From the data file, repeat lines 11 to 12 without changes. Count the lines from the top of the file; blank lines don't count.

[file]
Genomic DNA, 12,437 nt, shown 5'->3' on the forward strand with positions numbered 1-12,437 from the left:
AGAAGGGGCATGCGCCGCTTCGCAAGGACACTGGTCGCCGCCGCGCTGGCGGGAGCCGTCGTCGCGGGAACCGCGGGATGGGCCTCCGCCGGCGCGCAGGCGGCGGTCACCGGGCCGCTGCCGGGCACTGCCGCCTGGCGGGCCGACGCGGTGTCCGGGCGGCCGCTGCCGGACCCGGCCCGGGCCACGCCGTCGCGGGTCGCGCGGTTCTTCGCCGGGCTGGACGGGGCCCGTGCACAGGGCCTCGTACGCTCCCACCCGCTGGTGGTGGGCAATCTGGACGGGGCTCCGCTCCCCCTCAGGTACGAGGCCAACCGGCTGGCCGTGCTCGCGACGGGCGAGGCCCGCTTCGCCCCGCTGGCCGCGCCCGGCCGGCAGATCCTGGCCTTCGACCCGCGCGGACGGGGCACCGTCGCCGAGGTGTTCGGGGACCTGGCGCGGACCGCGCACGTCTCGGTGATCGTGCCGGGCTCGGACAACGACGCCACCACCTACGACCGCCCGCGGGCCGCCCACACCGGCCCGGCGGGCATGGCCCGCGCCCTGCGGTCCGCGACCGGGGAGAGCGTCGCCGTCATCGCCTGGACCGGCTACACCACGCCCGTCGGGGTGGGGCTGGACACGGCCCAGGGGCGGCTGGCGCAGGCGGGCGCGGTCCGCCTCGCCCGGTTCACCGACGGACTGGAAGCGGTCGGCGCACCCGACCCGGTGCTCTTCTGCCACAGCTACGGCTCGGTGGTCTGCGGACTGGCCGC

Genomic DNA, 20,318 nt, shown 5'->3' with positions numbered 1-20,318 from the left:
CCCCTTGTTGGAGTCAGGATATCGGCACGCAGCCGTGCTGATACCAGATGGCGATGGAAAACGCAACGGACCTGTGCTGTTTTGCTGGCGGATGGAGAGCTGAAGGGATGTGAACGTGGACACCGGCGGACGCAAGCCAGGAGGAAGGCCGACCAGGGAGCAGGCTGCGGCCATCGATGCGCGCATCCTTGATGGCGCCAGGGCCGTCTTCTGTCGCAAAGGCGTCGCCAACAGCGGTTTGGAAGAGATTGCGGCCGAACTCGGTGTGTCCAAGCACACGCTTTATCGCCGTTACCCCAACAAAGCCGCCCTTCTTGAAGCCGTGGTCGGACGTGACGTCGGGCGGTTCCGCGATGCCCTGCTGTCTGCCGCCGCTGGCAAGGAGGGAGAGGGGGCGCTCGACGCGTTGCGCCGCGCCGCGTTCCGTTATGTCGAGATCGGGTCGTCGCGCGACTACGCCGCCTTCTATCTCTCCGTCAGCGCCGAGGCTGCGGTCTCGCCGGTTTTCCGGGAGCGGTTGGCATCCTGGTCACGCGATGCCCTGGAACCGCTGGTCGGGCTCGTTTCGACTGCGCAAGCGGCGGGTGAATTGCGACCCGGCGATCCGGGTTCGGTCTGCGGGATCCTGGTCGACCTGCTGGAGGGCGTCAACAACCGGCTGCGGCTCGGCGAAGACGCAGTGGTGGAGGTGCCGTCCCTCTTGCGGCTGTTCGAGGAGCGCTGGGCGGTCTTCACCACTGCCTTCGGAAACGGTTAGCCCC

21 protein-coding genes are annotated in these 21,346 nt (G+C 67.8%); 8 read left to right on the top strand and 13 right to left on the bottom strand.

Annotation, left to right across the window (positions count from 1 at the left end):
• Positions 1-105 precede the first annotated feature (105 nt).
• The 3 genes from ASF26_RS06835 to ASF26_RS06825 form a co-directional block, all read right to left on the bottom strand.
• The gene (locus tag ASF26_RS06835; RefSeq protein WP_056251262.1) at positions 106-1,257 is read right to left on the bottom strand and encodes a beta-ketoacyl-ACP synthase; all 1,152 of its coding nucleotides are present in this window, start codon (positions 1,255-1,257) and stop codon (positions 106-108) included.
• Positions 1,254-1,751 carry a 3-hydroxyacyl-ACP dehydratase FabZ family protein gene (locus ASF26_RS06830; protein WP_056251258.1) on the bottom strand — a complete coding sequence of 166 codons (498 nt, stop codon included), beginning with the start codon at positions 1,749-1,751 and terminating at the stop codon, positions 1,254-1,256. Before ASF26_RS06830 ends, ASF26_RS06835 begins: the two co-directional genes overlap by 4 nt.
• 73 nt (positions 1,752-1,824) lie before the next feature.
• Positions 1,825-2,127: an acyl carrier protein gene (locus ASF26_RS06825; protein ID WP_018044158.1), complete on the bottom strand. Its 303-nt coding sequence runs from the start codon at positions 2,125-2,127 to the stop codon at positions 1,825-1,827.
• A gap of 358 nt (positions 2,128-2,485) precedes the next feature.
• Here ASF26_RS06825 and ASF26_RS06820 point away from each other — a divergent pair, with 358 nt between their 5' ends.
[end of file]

• 73 nt (positions 1,752-1,824) lie before the next feature.
• Positions 1,825-2,127: an acyl carrier protein gene (locus ASF26_RS06825; protein ID WP_018044158.1), complete on the bottom strand. Its 303-nt coding sequence runs from the start codon at positions 2,125-2,127 to the stop codon at positions 1,825-1,827.